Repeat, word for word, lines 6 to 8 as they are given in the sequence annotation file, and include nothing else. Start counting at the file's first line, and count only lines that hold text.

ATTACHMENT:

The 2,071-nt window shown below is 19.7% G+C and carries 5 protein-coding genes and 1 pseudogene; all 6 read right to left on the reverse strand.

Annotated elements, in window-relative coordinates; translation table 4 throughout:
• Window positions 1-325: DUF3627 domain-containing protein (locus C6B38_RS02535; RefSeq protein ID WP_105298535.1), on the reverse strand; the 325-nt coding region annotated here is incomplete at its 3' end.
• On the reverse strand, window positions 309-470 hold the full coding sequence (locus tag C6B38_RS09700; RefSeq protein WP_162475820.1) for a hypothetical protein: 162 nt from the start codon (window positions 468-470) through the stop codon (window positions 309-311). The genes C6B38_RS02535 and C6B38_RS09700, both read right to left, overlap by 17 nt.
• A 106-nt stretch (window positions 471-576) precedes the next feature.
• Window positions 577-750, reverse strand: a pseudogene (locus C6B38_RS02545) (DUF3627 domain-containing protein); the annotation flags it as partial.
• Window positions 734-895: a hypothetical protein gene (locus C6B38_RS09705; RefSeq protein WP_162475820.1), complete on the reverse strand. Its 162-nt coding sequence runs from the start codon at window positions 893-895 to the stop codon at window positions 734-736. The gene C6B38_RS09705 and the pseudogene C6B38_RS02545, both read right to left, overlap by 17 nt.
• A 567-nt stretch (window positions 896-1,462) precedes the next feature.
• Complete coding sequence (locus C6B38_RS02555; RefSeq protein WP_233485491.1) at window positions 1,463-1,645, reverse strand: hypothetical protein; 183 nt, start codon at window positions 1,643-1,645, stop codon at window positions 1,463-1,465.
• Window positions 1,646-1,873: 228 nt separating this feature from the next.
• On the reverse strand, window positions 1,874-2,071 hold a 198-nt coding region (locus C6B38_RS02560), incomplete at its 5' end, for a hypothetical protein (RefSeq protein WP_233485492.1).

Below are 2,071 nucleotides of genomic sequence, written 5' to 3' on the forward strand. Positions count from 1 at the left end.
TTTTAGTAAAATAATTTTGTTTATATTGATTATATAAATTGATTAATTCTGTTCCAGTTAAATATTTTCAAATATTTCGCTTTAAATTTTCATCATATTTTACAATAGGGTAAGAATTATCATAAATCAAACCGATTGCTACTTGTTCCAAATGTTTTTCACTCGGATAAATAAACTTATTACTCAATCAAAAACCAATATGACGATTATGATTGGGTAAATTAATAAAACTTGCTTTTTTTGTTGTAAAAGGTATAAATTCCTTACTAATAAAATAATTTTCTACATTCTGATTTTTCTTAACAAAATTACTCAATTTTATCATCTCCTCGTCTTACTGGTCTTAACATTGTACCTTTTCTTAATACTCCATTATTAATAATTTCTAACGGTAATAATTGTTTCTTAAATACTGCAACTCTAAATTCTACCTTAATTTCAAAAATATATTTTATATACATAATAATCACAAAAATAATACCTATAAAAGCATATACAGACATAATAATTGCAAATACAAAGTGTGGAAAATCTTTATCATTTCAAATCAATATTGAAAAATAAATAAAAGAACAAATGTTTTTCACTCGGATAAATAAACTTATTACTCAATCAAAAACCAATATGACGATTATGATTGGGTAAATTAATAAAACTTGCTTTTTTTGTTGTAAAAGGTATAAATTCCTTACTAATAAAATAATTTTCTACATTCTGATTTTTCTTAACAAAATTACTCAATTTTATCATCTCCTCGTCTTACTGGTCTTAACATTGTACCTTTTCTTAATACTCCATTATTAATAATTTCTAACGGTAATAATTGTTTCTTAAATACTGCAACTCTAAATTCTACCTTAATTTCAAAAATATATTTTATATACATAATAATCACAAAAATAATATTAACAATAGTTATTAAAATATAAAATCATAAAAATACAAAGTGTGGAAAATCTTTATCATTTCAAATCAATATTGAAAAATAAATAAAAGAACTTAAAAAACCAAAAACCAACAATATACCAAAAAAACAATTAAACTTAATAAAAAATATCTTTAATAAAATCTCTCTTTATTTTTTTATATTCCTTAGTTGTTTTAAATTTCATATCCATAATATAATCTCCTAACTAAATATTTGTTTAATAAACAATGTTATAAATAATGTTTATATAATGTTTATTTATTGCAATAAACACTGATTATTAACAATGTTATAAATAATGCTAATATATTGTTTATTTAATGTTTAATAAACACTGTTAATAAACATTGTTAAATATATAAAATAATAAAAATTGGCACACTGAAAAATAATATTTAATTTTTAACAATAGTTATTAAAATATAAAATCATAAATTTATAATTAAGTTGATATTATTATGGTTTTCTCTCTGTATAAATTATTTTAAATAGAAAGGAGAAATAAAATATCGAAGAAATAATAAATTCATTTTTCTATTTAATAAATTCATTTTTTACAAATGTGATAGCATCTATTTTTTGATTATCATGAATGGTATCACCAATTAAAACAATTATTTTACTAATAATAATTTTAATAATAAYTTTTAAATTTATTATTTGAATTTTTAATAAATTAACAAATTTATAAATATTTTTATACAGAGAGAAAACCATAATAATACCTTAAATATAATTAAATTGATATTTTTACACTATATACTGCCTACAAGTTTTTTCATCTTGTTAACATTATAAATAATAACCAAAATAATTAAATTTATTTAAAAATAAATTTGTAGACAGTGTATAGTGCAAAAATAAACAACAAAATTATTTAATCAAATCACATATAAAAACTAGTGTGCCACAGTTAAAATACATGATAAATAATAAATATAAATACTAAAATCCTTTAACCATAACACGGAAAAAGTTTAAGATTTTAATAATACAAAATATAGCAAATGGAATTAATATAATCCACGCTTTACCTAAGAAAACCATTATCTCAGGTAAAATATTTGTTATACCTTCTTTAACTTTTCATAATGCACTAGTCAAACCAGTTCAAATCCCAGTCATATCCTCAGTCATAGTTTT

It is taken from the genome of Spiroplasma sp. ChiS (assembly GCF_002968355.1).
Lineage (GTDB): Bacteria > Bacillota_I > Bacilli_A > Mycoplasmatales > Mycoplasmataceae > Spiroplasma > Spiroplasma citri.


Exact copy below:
• Window positions 577-750, reverse strand: a pseudogene (locus C6B38_RS02545) (DUF3627 domain-containing protein); the annotation flags it as partial.
• Window positions 734-895: a hypothetical protein gene (locus C6B38_RS09705; RefSeq protein WP_162475820.1), complete on the reverse strand. Its 162-nt coding sequence runs from the start codon at window positions 893-895 to the stop codon at window positions 734-736. The gene C6B38_RS09705 and the pseudogene C6B38_RS02545, both read right to left, overlap by 17 nt.
• A 567-nt stretch (window positions 896-1,462) precedes the next feature.